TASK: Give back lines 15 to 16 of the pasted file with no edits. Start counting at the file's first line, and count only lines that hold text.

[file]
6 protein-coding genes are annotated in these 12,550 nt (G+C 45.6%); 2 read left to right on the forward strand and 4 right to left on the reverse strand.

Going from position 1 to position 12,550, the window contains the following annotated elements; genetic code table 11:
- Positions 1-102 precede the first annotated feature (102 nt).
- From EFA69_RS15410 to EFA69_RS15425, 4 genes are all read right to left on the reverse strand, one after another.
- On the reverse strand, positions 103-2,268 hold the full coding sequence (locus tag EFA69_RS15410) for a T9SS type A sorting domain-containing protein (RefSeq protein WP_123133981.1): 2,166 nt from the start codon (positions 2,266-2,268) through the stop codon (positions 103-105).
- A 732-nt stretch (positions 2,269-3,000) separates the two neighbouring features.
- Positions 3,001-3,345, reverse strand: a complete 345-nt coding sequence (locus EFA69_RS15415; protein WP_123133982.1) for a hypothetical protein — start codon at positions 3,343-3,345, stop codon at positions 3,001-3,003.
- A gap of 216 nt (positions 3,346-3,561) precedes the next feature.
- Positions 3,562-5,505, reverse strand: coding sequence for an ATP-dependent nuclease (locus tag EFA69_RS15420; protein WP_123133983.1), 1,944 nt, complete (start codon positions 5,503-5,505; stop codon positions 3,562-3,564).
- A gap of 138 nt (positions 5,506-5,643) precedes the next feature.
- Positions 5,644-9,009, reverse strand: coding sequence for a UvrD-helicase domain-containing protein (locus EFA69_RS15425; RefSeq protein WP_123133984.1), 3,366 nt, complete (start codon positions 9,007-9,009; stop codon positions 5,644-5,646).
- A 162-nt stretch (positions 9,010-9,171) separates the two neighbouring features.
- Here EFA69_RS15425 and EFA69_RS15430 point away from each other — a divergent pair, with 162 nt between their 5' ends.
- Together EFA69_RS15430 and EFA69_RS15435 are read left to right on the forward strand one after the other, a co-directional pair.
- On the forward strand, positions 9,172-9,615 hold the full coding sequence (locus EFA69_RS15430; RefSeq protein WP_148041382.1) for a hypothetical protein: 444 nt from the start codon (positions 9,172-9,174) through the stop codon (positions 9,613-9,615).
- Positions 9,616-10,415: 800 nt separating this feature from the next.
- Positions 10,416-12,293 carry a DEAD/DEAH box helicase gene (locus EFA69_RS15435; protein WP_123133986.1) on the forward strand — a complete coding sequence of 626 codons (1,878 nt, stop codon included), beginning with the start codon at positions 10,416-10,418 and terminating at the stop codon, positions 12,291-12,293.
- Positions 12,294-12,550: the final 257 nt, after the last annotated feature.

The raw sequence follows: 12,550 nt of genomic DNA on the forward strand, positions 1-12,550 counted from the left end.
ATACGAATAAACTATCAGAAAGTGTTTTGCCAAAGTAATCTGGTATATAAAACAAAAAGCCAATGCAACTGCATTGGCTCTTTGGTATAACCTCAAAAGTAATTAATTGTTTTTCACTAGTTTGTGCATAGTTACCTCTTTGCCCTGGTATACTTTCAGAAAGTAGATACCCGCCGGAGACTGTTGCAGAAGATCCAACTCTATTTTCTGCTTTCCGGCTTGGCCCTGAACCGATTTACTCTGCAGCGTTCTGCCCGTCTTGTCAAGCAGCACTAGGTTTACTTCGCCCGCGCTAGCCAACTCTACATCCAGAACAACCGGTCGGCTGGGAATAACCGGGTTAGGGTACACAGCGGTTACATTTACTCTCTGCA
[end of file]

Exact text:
- On the forward strand, positions 9,172-9,615 hold the full coding sequence (locus EFA69_RS15430; RefSeq protein WP_148041382.1) for a hypothetical protein: 444 nt from the start codon (positions 9,172-9,174) through the stop codon (positions 9,613-9,615).
- Positions 9,616-10,415: 800 nt separating this feature from the next.